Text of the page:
This is the fifth in a series of posts on POV’s Documentary Blog about the regrettably underappreciated process and craft of documentary editing. Our guide is 2014 Karen Schmeer Film Editing Fellow Colin Nusbaum.

In the past year, Nusbaum has edited Tough Love (to broadcast on July 6, 2015 on POV), Florence, Arizona, and The Many Sad Fates of Mr. Toledano, set to premiere at the 2015 Tribeca Film Festival.

As Nusbaum’s year as Karen Schmeer Film Editing Fellow comes to a close, he and one of his mentors, Jonathan Oppenheim – whose credits include Laura Poitras’s The Oath (POV 2010), Stephen Maing’s High Tech, Low Life (POV 2013) and Jennie Livingston’s iconic documentary Paris Is Burning – discuss the editing process with a year’s worth of conversations about the art of editing behind them.

Colin Nusbaum: How do you think about editing documentary film and what informs your process while you’re working?

Jonathan Oppenheim: In a documentary, pieces are collected, extremely partial fragments of reality. In fact, they’re very strange pieces because everyone in these fragments of reality is aware that they’re being filmed. It’s a very interesting kind of medium to work with. It’s an extraordinary medium to be able to manipulate fragment and to find what your own intention is in relation to it.

Jonathan Oppenheim. Photo by Getty Images.

Jonathan Oppenheim. Photo: Getty Images

One of the practical struggles of trying to make a non-fiction film into art is that it’s not necessarily understood that you’re writing from footage and fragments. I’ve said that you have to think of a non-fiction editing schedule as if you were writing seven drafts of a fiction screenplay. You have to add that kind of timeframe. Seven was just a convenient number, but you can easily replace that with 60. It’s chaotic. You didn’t write a screenplay, you didn’t shoot the coverage, you’re not directing actors – it’s another animal.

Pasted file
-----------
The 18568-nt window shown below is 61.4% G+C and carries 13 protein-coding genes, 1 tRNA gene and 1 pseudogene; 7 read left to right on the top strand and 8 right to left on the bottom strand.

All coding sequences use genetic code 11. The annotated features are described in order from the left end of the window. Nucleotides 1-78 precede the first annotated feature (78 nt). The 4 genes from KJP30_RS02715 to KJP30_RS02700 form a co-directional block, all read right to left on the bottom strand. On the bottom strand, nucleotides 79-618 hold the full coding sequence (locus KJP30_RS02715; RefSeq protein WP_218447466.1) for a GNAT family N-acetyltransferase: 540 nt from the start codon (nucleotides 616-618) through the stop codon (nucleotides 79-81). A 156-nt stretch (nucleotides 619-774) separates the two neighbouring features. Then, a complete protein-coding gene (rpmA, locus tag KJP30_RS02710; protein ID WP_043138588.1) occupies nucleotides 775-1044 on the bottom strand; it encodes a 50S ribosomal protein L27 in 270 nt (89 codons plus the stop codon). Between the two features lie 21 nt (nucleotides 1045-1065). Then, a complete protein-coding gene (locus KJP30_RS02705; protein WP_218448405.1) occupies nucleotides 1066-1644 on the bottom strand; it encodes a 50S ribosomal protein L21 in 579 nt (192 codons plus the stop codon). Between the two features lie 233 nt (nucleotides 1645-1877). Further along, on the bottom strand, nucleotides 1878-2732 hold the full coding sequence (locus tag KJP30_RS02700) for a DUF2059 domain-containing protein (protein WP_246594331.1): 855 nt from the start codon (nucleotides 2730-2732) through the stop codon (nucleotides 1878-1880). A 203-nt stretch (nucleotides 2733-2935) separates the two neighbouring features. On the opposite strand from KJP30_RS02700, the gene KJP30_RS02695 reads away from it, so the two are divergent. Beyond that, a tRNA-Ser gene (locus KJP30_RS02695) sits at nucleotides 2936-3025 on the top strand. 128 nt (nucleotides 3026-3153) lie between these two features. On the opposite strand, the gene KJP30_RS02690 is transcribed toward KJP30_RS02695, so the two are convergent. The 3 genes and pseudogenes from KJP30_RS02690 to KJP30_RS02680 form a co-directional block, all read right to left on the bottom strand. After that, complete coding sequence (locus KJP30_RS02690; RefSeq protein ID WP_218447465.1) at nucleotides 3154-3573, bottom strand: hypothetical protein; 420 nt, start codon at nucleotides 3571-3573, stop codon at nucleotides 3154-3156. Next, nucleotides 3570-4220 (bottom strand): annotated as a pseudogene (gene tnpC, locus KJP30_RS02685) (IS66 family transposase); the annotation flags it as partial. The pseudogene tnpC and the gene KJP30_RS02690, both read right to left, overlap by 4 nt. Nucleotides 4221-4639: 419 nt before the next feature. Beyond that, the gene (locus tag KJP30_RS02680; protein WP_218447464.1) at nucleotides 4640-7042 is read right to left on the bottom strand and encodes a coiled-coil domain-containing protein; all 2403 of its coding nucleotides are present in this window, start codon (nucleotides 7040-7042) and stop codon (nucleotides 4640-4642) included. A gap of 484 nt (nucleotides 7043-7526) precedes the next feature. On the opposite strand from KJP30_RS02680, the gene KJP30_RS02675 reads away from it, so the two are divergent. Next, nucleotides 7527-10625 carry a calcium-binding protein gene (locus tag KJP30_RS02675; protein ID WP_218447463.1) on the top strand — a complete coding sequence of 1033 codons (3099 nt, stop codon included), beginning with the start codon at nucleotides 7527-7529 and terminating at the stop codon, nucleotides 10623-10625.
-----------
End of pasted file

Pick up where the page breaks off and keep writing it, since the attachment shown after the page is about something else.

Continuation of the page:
Some editors actually edit during the screening process. I don’t. I prefer a pure state of absorptive, passive torment because I feel like I get a deeper relationship to what I feel about it. I also believe that documentary editing is not just a writing process, but also in fact an expression of my feelings about life, my vision of life expressed through the lens of a subject.

Colin Nusbaum: Sometimes I struggle with how I’m supposed to answer when I am asked the question of what a film is about. In the simplest way, a documentary might be about a certain subject matter, but through the process of the edit we might work to excavate something more essential from the footage. How do you find an answer to the question of what a film becomes about?

Jonathan Oppenheim: The search for me simply begins with the things I react to most strongly. I might not see how they are going to fit together, but I’m looking for clues. For me, this process is about looking for clues, and the clues are visceral and conceptual.

If someone asks me what a film is about, sometimes I’m so bored with my answer that I can’t even say it one more time. When I’m not bored with my answer, it’s a good sign, like something has shifted. Often, documentaries don’t have plots, they have situations or something that you can’t call a plot. I think plots are overrated. I think what’s great about a documentary or a real non-fiction film is that the structure is dictated to you by the material, by the gaps and by the presences of different things in the material.

One of the great things about editing Paris is Burning, the first full-length documentary that I did, is that it made a huge impression on me because there was no plot. It was a portrait of a world, but there were characters in it. The structure had to be slowly discovered. It made an impression on me, sort of an indelible impression that this was a medium that had its own laws. It was sort of the birth of my own sensibility as a filmmaker, as an editor of non-fiction films.

The other thing about Paris is Burning was that everybody talking to the camera was both performing and expressing themselves in a deep way. It made me see interview as behavior rather than information.